A Modern Teacher Reading Resources

As you know, I am taking the month of October to spend some quality time with my family and my brand new baby.  I hope y’all hang around til November when I’ll be back with some fresh and new posts (God-Willing).  I love this little blog and can’t wait to get back to it. I thought for this 2nd Throwback Thursday I would share my ideas on teaching reading.  Here we go, Happy Reading!

Awhile back I had a reader ask how I teach reading.  I could talk forever about reading.  I LOVE teaching reading.  However, I thought I would sum up my favorite resources and my reading block for you in one little post.  Please remember…Reading Block is dynamic (as it should be) so I say this with the idea that it can change.  As you know, this is my 2nd year at home with my new baby (well, not so new anymore) and although I am not teaching reading in a classroom to 2nd or 3rd graders, I am now teaching reading to a preschooler (my older kiddo just dying to learn to put letters and sounds together).  I love it!  However, by no means am I the end-all-know-all.  I am going out of my comfort zone today (which I love by the way) and am so honored to be answering this question.

My reading block has mostly been a reading workshop model with a Daily 5 type of environment.  During the last 3 years of my teaching, my team and I integrated reading and writing together.  It was a challenge and was just getting off the ground but it was good.  Good for the kids and good for time management.  So, to begin the literacy block I always started with some sort of read aloud…a picture book.  During this time I modeled whatever skill I wanted them to learn.  I never tell them “today I’m going to teach you….” After years of doing this (and when the Texas Objectives first came out, I would post the objectives right away)…not anymore.  We have moved away from that.  I first just start reading…model, model, model and then after they start contributing I say “you know what you just did….you _____” then I can stress the skill or objective.  There has to be some sort of buy-in.  Usually the first day of the week I started with the ‘To’ approach…gradually moving into the ‘With’ and then wrapping it up with the ‘By’.  This meant I scaffolded the learning.  Lots of anchor charts were used…no pre-made charts though.  I wrote the words the kids actually said and organized them in a way to teach the skill.  We then went into some sort of Daily 5 routine, or some sort of partner practice, or an individual practice.  Some weeks we had ‘book clubs’…a term I used for ‘literature circles’ during this time.  After this, we always had self-sustained reading, during which time I pulled guided reading groups.  Usually I met with 2 groups a day.  On a really, really good day, I would meet with 3.  We finished up with a sharing component.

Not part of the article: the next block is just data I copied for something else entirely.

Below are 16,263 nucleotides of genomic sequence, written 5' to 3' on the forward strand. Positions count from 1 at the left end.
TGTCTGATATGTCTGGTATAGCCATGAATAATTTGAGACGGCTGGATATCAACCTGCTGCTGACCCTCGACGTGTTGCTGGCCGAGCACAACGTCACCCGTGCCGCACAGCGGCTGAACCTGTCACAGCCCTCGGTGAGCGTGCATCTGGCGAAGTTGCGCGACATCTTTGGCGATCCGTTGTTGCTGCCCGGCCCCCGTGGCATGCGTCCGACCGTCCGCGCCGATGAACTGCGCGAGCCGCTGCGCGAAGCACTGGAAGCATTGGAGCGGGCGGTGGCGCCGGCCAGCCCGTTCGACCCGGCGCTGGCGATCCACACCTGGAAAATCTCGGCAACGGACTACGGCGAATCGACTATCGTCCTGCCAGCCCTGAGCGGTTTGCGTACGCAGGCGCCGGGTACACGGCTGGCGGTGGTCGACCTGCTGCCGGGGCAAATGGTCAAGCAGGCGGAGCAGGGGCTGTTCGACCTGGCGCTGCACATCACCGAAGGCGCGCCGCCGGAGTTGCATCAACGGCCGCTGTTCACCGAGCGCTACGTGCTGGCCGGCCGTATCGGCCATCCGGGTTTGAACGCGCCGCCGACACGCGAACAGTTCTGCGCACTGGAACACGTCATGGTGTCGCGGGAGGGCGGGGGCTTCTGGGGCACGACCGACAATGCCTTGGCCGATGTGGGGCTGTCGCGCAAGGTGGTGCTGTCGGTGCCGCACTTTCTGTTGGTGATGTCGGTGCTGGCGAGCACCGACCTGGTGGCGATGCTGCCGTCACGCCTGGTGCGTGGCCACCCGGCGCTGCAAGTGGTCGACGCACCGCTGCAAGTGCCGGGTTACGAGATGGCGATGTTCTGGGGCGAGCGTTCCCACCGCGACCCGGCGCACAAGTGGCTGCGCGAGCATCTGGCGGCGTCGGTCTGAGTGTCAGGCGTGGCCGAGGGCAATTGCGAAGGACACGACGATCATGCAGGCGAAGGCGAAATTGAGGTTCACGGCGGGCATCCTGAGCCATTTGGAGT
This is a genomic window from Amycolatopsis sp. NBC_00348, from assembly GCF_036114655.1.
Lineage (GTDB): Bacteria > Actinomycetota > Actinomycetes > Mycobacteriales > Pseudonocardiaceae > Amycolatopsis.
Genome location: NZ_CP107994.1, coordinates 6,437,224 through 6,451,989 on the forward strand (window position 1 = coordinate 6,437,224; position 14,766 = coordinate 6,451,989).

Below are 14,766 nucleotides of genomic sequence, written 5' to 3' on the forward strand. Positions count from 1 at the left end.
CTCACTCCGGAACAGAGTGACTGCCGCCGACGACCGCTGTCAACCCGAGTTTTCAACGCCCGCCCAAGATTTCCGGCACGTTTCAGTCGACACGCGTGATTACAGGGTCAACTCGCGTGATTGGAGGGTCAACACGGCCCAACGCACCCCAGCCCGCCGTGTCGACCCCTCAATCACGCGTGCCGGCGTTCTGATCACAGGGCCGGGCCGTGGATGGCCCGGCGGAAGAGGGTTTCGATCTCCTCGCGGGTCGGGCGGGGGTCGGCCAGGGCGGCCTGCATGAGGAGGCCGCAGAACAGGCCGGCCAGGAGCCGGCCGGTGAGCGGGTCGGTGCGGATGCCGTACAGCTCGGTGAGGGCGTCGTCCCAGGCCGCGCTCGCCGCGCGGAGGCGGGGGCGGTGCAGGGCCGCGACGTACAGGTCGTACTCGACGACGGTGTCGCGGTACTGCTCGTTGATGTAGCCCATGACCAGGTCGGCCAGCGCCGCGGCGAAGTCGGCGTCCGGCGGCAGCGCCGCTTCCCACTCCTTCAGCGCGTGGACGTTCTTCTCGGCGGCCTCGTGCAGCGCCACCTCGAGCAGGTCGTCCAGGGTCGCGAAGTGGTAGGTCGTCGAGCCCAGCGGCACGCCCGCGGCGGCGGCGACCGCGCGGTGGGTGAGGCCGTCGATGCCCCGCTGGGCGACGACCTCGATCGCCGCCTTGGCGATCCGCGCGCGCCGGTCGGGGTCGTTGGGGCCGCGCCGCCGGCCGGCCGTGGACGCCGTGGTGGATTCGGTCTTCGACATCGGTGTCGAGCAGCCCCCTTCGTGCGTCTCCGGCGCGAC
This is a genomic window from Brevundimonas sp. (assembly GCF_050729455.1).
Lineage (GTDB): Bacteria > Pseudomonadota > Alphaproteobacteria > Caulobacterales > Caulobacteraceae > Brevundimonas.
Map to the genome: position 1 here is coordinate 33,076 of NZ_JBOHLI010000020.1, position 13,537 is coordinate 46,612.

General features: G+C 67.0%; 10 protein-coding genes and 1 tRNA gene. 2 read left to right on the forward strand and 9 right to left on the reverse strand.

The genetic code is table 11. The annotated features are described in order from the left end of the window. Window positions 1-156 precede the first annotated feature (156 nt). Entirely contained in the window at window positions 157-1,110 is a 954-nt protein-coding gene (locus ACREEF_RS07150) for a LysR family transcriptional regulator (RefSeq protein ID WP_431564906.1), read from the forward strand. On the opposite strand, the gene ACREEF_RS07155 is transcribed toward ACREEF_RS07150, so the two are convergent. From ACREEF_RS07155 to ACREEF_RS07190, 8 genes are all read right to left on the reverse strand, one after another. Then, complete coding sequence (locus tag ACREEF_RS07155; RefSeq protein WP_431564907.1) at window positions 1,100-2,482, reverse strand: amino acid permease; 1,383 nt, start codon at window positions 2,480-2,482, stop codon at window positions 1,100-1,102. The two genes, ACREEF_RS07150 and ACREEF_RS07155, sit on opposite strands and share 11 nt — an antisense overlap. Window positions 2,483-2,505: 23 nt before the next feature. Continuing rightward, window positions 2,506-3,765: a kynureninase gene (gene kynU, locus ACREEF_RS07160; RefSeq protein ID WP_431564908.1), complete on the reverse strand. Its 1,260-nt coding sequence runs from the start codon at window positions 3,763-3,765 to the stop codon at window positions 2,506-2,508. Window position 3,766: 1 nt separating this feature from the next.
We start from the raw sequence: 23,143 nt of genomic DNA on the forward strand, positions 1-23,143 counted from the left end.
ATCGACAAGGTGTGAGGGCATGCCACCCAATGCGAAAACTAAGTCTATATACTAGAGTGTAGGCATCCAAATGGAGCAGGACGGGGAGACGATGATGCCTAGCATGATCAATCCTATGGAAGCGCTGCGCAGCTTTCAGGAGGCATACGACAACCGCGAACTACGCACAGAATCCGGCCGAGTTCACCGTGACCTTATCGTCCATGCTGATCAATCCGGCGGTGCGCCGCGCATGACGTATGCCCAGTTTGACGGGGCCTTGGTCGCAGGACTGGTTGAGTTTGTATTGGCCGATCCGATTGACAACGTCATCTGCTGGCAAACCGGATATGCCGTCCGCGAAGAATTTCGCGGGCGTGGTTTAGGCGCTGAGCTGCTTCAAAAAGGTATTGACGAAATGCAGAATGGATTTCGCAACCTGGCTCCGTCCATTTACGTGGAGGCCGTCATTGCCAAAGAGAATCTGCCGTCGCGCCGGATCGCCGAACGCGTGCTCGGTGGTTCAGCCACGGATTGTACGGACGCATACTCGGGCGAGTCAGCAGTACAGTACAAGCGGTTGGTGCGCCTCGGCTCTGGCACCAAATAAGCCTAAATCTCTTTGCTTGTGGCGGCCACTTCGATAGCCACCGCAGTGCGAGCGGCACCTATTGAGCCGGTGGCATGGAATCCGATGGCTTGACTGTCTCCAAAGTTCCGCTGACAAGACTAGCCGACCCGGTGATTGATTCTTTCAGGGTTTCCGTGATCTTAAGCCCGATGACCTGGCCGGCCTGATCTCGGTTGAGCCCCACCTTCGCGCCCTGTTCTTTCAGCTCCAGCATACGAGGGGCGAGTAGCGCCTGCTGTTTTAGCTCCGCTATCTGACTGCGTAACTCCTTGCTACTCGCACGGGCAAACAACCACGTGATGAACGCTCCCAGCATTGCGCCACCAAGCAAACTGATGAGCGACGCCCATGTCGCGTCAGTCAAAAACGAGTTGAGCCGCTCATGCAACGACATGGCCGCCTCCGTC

Then, during the writing block (every day), we had more concentrated word work at the beginning of the block.  I used whichever book I read during reading time to model the writer’s craft.  I completed a very short model of the skill and then we went into writing workshop. Kids write—I pull students (sometimes individually, sometimes in pairs, and sometimes in small groups)–then we share.  I would find a couple of students who did exactly what the lesson for the day was and highlighted their work.  This was in addition to the students who got to share.

In a nutshell, this is my literacy block.  I hope I didn’t forget anything and  I hope this helps!  I tried to make this as concise as possible.

Really these resources are what have formed my literacy time:

Reading Resources from www.amodernteacher.com

Guiding Readers and Writers and Guided Reading by Fontas and Pinnell
Reading with Meaning by Debbie Miller
The Daily 5 by Boushey and Moser

And I forgot an important one:

Strategies That Work by Harvey and Goudvis

writing resources:

Writing Resources from www.amodernteacher.com

The Nuts and Bolts of Teaching Writing by Lucy Calkins
Writing Workshop by Ralph Fletcher
Notebook Know-How by Buckner and Fletcher
A Writer’s Notebook by Ralph Fletcher
Craft Lessons by Ralph Fletcher

Again, I hope this helps.  Thanks so much for asking.  You all are the BEST!  So, your turn!  What is your favorite reading or writing resource?  I would love to hear from you!

See you next Thursday with another Throwback Thursday!